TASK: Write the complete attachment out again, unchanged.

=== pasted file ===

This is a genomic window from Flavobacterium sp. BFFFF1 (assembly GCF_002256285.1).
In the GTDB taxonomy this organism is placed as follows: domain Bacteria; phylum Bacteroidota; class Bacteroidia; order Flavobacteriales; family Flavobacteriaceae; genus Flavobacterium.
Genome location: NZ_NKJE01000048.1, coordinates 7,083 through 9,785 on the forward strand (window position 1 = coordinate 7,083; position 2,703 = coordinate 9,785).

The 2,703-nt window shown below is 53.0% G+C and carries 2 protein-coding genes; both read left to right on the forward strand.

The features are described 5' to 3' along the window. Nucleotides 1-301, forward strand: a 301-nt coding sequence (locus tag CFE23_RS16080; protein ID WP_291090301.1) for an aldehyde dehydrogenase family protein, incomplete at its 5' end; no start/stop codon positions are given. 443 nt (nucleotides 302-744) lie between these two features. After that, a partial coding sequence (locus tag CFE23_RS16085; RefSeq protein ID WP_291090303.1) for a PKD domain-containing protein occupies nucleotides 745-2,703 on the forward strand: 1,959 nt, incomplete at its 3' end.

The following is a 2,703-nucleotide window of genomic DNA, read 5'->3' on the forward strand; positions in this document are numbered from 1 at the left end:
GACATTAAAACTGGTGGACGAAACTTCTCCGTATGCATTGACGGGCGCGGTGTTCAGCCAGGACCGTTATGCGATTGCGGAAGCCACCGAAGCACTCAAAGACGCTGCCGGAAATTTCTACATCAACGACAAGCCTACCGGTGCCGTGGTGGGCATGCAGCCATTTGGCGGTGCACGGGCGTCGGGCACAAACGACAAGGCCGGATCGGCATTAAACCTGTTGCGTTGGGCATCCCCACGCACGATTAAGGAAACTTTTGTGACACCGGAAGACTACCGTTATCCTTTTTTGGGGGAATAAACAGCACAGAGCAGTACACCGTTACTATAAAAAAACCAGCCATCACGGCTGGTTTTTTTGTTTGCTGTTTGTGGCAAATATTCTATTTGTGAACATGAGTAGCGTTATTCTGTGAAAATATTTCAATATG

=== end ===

This is a genomic window from Flavobacterium sp. BFFFF1 (assembly GCF_002256285.1).
In the GTDB taxonomy this organism is placed as follows: domain Bacteria; phylum Bacteroidota; class Bacteroidia; order Flavobacteriales; family Flavobacteriaceae; genus Flavobacterium.
Genome location: NZ_NKJE01000048.1, coordinates 7,083 through 9,785 on the forward strand (window position 1 = coordinate 7,083; position 2,703 = coordinate 9,785).

The 2,703-nt window shown below is 53.0% G+C and carries 2 protein-coding genes; both read left to right on the forward strand.

The features are described 5' to 3' along the window. Nucleotides 1-301, forward strand: a 301-nt coding sequence (locus tag CFE23_RS16080; protein ID WP_291090301.1) for an aldehyde dehydrogenase family protein, incomplete at its 5' end; no start/stop codon positions are given. 443 nt (nucleotides 302-744) lie between these two features. After that, a partial coding sequence (locus tag CFE23_RS16085; RefSeq protein ID WP_291090303.1) for a PKD domain-containing protein occupies nucleotides 745-2,703 on the forward strand: 1,959 nt, incomplete at its 3' end.

The following is a 2,703-nucleotide window of genomic DNA, read 5'->3' on the forward strand; positions in this document are numbered from 1 at the left end:
GACATTAAAACTGGTGGACGAAACTTCTCCGTATGCATTGACGGGCGCGGTGTTCAGCCAGGACCGTTATGCGATTGCGGAAGCCACCGAAGCACTCAAAGACGCTGCCGGAAATTTCTACATCAACGACAAGCCTACCGGTGCCGTGGTGGGCATGCAGCCATTTGGCGGTGCACGGGCGTCGGGCACAAACGACAAGGCCGGATCGGCATTAAACCTGTTGCGTTGGGCATCCCCACGCACGATTAAGGAAACTTTTGTGACACCGGAAGACTACCGTTATCCTTTTTTGGGGGAATAAACAGCACAGAGCAGTACACCGTTACTATAAAAAAACCAGCCATCACGGCTGGTTTTTTTGTTTGCTGTTTGTGGCAAATATTCTATTTGTGAACATGAGTAGCGTTATTCTGTGAAAATATTTCAATATG